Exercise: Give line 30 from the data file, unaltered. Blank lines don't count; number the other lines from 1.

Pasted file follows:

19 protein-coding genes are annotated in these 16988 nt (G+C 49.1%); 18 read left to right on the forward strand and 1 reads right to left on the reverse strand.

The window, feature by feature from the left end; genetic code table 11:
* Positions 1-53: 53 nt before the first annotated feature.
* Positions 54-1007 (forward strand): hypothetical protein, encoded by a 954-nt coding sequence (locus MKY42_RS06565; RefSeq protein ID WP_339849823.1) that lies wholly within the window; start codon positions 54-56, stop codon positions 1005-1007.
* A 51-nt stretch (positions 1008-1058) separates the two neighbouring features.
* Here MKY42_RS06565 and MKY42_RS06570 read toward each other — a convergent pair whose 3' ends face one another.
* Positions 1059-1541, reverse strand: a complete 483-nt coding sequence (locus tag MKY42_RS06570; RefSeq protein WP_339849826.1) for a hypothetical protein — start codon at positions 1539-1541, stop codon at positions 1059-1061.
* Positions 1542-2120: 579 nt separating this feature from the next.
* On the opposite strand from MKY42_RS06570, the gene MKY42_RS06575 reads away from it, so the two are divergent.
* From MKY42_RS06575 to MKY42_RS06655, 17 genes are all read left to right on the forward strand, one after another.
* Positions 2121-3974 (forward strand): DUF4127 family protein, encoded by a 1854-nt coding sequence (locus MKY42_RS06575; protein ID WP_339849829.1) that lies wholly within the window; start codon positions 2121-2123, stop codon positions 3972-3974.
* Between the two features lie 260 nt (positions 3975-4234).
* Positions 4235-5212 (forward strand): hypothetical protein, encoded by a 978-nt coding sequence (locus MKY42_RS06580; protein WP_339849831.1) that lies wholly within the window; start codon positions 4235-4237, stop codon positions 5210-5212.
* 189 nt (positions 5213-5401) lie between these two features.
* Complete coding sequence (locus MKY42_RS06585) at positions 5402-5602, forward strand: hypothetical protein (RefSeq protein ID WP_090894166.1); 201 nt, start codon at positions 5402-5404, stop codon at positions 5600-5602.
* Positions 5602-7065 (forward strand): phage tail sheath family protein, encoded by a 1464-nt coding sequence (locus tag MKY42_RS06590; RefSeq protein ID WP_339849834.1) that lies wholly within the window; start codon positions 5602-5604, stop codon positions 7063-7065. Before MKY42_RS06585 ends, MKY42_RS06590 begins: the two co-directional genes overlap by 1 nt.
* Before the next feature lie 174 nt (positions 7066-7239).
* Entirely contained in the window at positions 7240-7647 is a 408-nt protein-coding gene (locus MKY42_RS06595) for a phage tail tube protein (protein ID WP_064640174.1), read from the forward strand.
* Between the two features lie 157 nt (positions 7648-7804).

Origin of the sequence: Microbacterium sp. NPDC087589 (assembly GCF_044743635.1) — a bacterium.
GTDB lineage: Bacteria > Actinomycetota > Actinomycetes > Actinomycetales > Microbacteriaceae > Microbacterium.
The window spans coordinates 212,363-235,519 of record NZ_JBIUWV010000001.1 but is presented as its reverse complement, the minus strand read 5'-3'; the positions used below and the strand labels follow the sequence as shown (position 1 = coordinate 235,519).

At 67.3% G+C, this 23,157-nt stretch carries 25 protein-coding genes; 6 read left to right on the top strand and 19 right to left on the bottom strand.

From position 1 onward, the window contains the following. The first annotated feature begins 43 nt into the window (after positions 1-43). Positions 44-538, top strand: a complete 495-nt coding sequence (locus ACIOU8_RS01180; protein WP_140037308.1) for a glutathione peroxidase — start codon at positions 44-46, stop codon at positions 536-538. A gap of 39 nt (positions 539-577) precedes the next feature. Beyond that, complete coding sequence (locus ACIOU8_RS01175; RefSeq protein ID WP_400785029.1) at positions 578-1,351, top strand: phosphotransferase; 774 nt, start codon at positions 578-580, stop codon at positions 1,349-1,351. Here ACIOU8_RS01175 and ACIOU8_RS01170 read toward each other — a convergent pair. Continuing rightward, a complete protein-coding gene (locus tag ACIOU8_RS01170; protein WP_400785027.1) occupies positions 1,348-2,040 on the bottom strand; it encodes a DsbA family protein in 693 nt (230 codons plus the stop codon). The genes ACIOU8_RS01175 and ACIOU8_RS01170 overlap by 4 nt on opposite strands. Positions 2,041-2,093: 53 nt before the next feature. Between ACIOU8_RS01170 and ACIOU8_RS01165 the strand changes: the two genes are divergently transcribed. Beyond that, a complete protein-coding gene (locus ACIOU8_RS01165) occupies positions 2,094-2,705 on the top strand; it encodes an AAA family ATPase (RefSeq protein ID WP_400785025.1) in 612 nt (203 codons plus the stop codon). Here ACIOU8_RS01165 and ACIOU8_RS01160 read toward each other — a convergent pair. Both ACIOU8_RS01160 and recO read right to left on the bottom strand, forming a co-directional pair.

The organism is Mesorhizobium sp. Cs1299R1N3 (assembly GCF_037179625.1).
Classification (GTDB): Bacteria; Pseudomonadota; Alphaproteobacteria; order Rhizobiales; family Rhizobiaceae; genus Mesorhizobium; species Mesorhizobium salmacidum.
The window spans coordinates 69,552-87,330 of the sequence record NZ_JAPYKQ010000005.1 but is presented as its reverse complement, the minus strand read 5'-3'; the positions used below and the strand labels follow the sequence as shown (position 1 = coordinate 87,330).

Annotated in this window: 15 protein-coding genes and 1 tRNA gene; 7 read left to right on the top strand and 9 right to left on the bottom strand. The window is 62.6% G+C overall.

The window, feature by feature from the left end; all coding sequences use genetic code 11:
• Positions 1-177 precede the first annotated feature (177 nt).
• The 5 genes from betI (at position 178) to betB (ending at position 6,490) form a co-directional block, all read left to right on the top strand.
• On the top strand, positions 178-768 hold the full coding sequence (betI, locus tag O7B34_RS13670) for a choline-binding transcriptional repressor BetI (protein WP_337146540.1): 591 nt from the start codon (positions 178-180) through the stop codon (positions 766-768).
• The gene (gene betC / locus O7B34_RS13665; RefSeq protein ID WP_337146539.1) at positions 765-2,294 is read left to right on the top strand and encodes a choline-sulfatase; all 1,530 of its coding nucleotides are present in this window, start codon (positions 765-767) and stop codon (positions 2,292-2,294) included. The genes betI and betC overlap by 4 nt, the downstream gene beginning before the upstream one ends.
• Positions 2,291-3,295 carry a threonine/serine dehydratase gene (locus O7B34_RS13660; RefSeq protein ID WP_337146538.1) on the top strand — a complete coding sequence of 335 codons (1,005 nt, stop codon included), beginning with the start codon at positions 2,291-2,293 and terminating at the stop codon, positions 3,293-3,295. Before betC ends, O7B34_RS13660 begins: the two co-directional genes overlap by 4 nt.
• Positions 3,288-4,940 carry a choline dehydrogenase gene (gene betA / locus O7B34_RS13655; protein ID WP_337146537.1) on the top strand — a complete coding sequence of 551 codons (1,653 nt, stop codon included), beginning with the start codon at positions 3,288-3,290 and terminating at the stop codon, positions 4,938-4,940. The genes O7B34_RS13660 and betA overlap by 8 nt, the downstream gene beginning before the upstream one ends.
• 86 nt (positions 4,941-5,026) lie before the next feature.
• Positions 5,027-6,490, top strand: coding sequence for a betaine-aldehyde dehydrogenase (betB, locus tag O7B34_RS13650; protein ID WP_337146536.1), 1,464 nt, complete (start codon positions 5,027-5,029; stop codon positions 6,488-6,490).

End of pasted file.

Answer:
• Positions 1-177 precede the first annotated feature (177 nt).